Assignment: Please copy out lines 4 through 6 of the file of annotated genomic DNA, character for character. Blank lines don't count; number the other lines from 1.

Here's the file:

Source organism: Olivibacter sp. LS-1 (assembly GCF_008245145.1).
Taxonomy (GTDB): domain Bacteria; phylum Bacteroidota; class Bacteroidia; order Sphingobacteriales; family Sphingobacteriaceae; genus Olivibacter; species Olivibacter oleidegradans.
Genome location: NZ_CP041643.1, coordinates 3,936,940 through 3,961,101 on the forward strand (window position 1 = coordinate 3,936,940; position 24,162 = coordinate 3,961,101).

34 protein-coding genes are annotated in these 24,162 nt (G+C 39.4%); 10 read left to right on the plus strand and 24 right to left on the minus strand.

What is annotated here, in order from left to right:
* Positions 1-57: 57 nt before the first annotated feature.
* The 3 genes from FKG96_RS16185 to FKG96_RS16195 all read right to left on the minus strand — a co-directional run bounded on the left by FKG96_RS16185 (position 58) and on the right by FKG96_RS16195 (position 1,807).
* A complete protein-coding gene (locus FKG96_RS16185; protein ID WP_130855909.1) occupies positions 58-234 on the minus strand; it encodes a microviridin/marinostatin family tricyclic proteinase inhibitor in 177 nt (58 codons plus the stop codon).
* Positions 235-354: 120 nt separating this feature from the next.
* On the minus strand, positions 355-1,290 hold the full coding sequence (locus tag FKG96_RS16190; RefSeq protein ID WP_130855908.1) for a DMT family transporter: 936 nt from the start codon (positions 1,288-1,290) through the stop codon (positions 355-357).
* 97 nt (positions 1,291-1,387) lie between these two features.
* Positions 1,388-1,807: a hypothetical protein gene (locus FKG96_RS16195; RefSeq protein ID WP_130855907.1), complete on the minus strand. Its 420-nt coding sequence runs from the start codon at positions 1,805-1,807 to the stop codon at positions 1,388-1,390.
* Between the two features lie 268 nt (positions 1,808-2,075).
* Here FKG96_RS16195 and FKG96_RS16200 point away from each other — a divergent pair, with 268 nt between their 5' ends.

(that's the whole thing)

34 protein-coding genes are annotated in these 24,162 nt (G+C 39.4%); 10 read left to right on the plus strand and 24 right to left on the minus strand.

What is annotated here, in order from left to right:
* Positions 1-57: 57 nt before the first annotated feature.